Navy confirms ‘interference’ in West Philippine Sea… but by whom?

Bea Cupin

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Navy confirms ‘interference’ in West Philippine Sea… but by whom?

BRP BENGUET. The BRP Benguet issues a radio challenge to a Chinese Navy ship, which the AFP said used dangerous maneuvers against the Philippine vessel.

Armed Forces of the Philippines file photo

The Navy says it can't say who's messing around with its communications systems in the West Philippine Sea

The Philippine Navy made headlines on Tuesday, February 27, after its spokesperson for the West Philippine Sea, Commodore Roy Trinidad, said in an interview that “interference (in) our electronic capabilities” during missions and rotations in the West Philippine Sea “has been going on for the past three or four years, maybe even earlier.”

“They have noted an increase in cyber interference, electronic interference, jamming, and stuff like that, not only for equipment of the ship but also for land-based communication equipment. This usually happens, or are noted during preparation stages for Rore [rotation and reprovisioning] missions. So yes, there has been observed activities to interfere with our internal equipment,” added Trinidad.

The Navy spokesperson had been asked if, like the Philippine Coast Guard (PCG), gray ships in the West Philippine Sea had experienced systems interference by China. The PCG earlier said they suspected Beijing of blocking their AIS transmitters while at sea.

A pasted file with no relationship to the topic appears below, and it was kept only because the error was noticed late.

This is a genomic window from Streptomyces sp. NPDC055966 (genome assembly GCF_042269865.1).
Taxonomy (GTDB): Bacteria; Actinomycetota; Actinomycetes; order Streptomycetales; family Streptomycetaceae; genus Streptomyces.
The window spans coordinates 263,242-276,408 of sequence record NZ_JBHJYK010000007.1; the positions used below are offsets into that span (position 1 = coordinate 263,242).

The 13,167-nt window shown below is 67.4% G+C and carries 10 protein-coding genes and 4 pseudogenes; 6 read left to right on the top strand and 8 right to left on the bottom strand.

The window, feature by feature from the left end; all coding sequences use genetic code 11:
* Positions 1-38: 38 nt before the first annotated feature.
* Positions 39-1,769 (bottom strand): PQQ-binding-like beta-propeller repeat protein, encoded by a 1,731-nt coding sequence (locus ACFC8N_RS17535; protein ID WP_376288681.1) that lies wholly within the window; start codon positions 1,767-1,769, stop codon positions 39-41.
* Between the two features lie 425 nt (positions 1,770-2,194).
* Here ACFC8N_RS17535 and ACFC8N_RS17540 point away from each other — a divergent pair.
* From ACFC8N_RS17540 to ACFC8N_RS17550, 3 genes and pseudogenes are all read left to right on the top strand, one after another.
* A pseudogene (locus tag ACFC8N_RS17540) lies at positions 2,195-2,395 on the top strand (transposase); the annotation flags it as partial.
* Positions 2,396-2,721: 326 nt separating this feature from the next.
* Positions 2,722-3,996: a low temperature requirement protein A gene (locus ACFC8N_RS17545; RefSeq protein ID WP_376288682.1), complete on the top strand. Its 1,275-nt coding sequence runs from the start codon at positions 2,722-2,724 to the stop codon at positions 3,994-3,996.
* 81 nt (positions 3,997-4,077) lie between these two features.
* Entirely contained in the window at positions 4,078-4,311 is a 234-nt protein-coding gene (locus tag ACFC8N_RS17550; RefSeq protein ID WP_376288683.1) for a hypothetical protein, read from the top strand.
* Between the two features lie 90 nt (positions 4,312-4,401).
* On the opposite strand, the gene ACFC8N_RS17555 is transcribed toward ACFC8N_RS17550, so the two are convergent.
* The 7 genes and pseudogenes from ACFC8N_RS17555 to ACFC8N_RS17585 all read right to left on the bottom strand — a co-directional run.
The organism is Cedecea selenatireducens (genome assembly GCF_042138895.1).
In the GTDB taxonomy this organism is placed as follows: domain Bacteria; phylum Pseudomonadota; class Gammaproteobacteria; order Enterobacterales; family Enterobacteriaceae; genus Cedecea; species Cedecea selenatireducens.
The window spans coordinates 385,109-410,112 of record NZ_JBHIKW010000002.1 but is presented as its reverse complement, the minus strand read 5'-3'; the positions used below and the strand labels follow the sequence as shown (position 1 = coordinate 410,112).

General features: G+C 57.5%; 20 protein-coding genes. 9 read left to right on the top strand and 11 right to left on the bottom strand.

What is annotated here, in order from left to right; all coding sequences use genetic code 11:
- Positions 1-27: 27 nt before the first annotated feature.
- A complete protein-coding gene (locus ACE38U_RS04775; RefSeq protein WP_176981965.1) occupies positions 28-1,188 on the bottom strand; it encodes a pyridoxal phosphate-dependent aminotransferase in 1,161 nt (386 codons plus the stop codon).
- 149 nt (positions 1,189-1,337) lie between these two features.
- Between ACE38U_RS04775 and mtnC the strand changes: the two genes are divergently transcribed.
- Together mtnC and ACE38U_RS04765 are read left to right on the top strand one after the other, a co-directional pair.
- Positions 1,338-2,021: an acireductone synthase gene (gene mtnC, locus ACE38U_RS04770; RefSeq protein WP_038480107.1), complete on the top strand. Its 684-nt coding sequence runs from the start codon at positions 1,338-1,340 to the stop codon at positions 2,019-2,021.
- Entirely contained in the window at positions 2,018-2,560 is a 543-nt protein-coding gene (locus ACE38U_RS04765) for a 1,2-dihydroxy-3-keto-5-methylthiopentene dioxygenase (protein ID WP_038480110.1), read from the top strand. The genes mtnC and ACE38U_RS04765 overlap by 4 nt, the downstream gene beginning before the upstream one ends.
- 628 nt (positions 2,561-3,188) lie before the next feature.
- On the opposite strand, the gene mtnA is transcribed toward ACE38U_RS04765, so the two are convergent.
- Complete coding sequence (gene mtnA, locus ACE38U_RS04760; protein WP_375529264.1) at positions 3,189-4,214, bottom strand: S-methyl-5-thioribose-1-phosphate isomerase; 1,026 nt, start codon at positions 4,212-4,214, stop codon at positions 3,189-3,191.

Trinidad’s full quote, based on a transcript of his interview, is as follows: “The activities of China in the West Philippine Sea has been going on for quite some time now. When it comes to interference on our electronic capabilities…. I have discussed this with the commander of Naval Forces west this morning, and it has been going on for the past three or four years, maybe even earlier.”

News headlines came swiftly: the Philippines was claiming that China wasn’t just allegedly meddling with the electronics of white ships in the West Philippine Sea, but with its gray ships too.

Trinidad’s walk back also came quickly. In a later interview, Trinidad clarified in a mix of English and Filipino: “I should have been very careful, the question was if China has been interfering in those areas and I said Chinese activities have increased in the West Philippine Sea. I should have expounded more that when I was referring to increased interference, I was not addressing China. We have no proof to say that it was them.”

The Chinese embassy in Manila, repeatedly sought for comment, has not issued a statement as of posting.

Big deal?

Why would this be a big deal? Well it’s one thing to allegedly meddle with the civilian PCG, but a whole different thing to meddle with the systems of the military.

The West Philippine Sea, or part of the South China Sea within the Philippines’ exclusive economic zone, has been the flashpoint for tensions between Beijing and Manila in the area. China claims almost all of the South China Sea, including features well within the Philippine EEZ, as its own, despite a 2016 arbitral ruling that deemed China’s claim invalid.